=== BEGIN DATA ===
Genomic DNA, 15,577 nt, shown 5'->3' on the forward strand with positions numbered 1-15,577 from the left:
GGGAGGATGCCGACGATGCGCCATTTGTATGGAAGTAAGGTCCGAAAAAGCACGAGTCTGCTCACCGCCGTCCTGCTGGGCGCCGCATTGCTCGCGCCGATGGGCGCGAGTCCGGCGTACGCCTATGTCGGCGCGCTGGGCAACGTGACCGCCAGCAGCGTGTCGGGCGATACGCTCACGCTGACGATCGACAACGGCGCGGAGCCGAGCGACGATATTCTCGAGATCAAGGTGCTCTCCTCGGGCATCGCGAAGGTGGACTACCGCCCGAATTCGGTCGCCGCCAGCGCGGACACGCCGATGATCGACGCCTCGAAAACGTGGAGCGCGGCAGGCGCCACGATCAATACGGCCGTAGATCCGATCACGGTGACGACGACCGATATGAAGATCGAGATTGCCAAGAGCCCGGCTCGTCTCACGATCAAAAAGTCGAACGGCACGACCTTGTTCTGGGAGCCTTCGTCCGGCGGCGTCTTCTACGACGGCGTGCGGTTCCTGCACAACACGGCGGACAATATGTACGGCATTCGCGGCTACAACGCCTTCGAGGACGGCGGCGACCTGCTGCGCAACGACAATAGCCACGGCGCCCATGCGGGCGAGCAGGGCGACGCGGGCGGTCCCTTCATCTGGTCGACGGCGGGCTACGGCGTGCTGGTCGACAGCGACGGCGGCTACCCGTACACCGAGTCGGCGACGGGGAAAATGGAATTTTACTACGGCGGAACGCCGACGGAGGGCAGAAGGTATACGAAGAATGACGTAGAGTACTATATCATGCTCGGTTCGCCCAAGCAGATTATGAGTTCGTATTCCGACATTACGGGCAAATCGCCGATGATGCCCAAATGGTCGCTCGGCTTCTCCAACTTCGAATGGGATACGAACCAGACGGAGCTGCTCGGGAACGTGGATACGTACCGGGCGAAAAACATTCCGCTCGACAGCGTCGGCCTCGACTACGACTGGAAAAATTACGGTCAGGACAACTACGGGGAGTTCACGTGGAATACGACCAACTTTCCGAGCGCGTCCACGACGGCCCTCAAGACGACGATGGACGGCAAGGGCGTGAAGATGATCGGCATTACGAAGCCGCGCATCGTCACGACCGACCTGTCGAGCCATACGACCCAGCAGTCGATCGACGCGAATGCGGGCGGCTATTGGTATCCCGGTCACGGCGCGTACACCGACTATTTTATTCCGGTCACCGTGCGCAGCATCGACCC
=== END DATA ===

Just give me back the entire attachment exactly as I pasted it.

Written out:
Genomic DNA, 15,577 nt, shown 5'->3' on the forward strand with positions numbered 1-15,577 from the left:
GGGAGGATGCCGACGATGCGCCATTTGTATGGAAGTAAGGTCCGAAAAAGCACGAGTCTGCTCACCGCCGTCCTGCTGGGCGCCGCATTGCTCGCGCCGATGGGCGCGAGTCCGGCGTACGCCTATGTCGGCGCGCTGGGCAACGTGACCGCCAGCAGCGTGTCGGGCGATACGCTCACGCTGACGATCGACAACGGCGCGGAGCCGAGCGACGATATTCTCGAGATCAAGGTGCTCTCCTCGGGCATCGCGAAGGTGGACTACCGCCCGAATTCGGTCGCCGCCAGCGCGGACACGCCGATGATCGACGCCTCGAAAACGTGGAGCGCGGCAGGCGCCACGATCAATACGGCCGTAGATCCGATCACGGTGACGACGACCGATATGAAGATCGAGATTGCCAAGAGCCCGGCTCGTCTCACGATCAAAAAGTCGAACGGCACGACCTTGTTCTGGGAGCCTTCGTCCGGCGGCGTCTTCTACGACGGCGTGCGGTTCCTGCACAACACGGCGGACAATATGTACGGCATTCGCGGCTACAACGCCTTCGAGGACGGCGGCGACCTGCTGCGCAACGACAATAGCCACGGCGCCCATGCGGGCGAGCAGGGCGACGCGGGCGGTCCCTTCATCTGGTCGACGGCGGGCTACGGCGTGCTGGTCGACAGCGACGGCGGCTACCCGTACACCGAGTCGGCGACGGGGAAAATGGAATTTTACTACGGCGGAACGCCGACGGAGGGCAGAAGGTATACGAAGAATGACGTAGAGTACTATATCATGCTCGGTTCGCCCAAGCAGATTATGAGTTCGTATTCCGACATTACGGGCAAATCGCCGATGATGCCCAAATGGTCGCTCGGCTTCTCCAACTTCGAATGGGATACGAACCAGACGGAGCTGCTCGGGAACGTGGATACGTACCGGGCGAAAAACATTCCGCTCGACAGCGTCGGCCTCGACTACGACTGGAAAAATTACGGTCAGGACAACTACGGGGAGTTCACGTGGAATACGACCAACTTTCCGAGCGCGTCCACGACGGCCCTCAAGACGACGATGGACGGCAAGGGCGTGAAGATGATCGGCATTACGAAGCCGCGCATCGTCACGACCGACCTGTCGAGCCATACGACCCAGCAGTCGATCGACGCGAATGCGGGCGGCTATTGGTATCCCGGTCACGGCGCGTACACCGACTATTTTATTCCGGTCACCGTGCGCAGCATCGACCC